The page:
Pavia Pumped to Return to SHS

Rebecca Rakowitz and Paulomi Rao

Stamford High School, “The School on the Hill,” has been just that for a long time. It first opened its doors in 1874, and has accumulated a rich and expansive history since then. The latest dash on the “SHS Timeline” is the news that Tony Pavia will return to Stamford High as interim principal.

“It’s going to be fun coming back and being with everyone.”

Pavia, a Stamford native, started his Black Knight journey in 1986 when he became a history teacher and the head of the department. He left in 1992 to become the dean of students, and later the assistant principal, at Darien High School, but four years later Pavia returned to “The School on the Hill” to be a principal for the first time. Pavia served as principal at Stamford High from 1996 until 2002, when he left to become the principal at New Canaan High School. Pavia retired at the end of the 2010-2011 school year, only to come out of retirement to serve as principal of his alma mater, Trinity Catholic High School, from the fall of 2011 until the spring of 2014, when he retired once again. Or so he thought.

tony pavia trinityPhoto courtesy of Trinity Catholic High School

Following the arrest of Principal Donna Valentine in October, retired administrator Rodney Bass was brought to SHS to serve as interim principal. Bass never intended to stay as long as he has, but wanted to help the district out. Stamford Public Schools reached out to Tony Pavia to see if he would take on the role as interim principal, allowing Bass to return to his retirement. Pavia said he was hesitant, and had a lot to think about when making the decision. First, did he want to come out of his second retirement? Second, considering he and his wife live in Florida, what impact would this have on his family? Third, and the hardest thing to work through according to Pavia, was his close ties to Trinity. He commented, “I feel like I have families in both places.”  In the end, Pavia decided that he would come out of his retirement, that his wife would stay in Florida (minus the occasional visit to Pavia and their three sons in the Northeast), and that he would lead Stamford High until a permanent leader is found. As a result, Bass will be leaving on February 12, and Pavia will be starting on February 23.

Pavia looks forward to his return and said, “It’s going to be fun coming back and being with everyone.” Much of the SHS faculty either worked under Pavia when he was principal or had him as a teacher, and so the excitement is palpable.

Pavia is loved by faculty and former students because of his lasting impact on students’ lives. In the 2002 issue of The Round Table that has the story of Pavia’s decision to leave SHS, staff writer   Nancy Ringel, sister of current Round Table advisor Jon Ringel, said Pavia “brought countless smiles to the faces of students, brightened the hallways with his friendly attitude, and influenced the lives of innumerable individuals with his tireless efforts to improve the school.” Even students who he disciplined respected him because he was such an advocate for and supporter of students. Pavia believes that “you have to care about everybody.” He said, “I’ve had students, even ones that I’ve disciplined, that I’ve kept relationships with. And I hope they understand that I did it for their best interest.” Pavia believes that discipline “is not for the good of administration, but for the good of students.”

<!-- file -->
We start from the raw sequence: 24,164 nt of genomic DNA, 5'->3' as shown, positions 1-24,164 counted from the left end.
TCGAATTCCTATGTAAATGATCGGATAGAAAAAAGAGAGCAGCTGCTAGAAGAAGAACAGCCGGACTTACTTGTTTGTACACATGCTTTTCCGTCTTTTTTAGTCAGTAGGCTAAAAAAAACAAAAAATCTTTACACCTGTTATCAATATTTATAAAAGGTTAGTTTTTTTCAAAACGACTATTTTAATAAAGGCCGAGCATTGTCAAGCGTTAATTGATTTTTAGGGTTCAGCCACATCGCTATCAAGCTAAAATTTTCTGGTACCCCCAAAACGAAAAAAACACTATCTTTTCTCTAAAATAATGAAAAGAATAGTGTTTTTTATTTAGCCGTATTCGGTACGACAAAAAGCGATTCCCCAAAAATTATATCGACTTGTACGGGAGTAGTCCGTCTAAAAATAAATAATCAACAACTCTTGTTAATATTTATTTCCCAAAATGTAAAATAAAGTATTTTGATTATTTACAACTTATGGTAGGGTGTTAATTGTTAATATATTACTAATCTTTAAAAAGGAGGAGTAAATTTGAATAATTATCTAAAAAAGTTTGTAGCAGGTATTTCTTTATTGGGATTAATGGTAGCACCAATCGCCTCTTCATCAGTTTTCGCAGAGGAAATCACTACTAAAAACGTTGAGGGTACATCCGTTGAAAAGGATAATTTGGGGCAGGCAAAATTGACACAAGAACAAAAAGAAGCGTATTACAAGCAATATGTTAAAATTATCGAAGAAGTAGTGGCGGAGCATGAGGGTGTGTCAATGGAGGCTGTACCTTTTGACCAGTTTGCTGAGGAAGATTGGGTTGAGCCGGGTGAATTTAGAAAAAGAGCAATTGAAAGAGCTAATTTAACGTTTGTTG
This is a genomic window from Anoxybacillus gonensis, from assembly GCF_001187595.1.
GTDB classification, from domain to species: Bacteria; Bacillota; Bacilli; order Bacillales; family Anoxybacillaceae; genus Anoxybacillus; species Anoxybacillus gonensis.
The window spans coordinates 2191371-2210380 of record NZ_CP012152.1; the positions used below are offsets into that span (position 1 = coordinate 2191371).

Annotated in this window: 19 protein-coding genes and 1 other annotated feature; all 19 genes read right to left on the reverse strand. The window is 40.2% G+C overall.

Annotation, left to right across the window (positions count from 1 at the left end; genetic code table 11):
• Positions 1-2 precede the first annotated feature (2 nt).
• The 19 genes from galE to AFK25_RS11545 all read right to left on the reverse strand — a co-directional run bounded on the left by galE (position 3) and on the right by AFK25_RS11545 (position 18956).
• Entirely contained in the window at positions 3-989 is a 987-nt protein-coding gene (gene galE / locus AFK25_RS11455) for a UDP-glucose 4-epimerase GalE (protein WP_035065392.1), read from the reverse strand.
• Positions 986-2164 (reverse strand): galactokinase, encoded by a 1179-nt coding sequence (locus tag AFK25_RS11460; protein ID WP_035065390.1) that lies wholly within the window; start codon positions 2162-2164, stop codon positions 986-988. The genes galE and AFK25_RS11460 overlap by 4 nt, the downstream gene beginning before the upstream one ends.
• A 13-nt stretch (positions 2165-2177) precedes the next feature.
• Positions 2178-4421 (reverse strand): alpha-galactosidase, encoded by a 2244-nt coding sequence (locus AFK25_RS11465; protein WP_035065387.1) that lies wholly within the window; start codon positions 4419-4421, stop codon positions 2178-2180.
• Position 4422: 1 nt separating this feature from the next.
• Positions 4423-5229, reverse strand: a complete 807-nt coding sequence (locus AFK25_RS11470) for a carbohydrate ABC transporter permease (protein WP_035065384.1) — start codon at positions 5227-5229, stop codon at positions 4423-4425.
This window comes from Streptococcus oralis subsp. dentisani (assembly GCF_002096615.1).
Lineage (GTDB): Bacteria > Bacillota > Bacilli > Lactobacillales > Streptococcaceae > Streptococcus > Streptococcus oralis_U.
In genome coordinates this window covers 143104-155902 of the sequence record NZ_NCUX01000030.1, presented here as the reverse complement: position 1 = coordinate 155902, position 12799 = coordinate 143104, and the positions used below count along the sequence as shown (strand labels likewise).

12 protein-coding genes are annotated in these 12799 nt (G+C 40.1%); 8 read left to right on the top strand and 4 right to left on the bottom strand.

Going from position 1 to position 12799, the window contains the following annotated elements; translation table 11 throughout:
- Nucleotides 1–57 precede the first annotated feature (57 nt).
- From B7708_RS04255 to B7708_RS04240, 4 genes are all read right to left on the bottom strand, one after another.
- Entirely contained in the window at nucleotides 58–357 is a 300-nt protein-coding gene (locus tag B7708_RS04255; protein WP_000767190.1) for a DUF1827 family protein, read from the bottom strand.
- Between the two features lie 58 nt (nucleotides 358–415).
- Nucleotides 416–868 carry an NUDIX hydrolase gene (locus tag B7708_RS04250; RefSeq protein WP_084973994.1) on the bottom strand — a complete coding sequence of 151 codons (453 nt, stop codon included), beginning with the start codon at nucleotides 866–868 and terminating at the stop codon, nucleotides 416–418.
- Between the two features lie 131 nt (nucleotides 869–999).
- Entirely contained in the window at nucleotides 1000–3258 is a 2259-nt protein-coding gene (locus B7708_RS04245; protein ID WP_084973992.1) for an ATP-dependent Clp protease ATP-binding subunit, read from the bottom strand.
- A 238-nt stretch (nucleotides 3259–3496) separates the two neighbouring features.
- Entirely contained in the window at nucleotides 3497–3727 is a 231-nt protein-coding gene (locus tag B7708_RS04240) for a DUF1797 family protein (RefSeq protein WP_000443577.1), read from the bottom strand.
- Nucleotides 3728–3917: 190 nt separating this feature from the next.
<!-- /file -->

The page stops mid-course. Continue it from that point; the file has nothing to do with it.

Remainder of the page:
“I hope to help find the next great leader.”

While Pavia was always a passionate supporter of the arts, and while he has fond memories of campus cleanup projects (of which he said we will have in again in the spring), his favorite part of Stamford High is its “rich history.” He has always been very interested in local history, and said that as a history teacher you always felt an “added dimension” or a “force on your shoulder” when walking through the halls of SHS. He even likened the school to the Smithsonian! He loves the “Wall of Fame” on the first floor that is covered with old photos of SHS classes and sports teams, and noted that it gave students a connection to former students from this “diverse and rich institution.”

Pavia will act as principal until a permanent one is found, and his goal is to, if possible, “help find [SHS] its next great leader.” According to him, Stamford High deserves as much. He feels strongly that the school “needs a good long-term principal that understands the community” of which he hopes to be a positive force in. Pavia feels confident that “students, faculty, and the community will work together to make SHS the very best school.”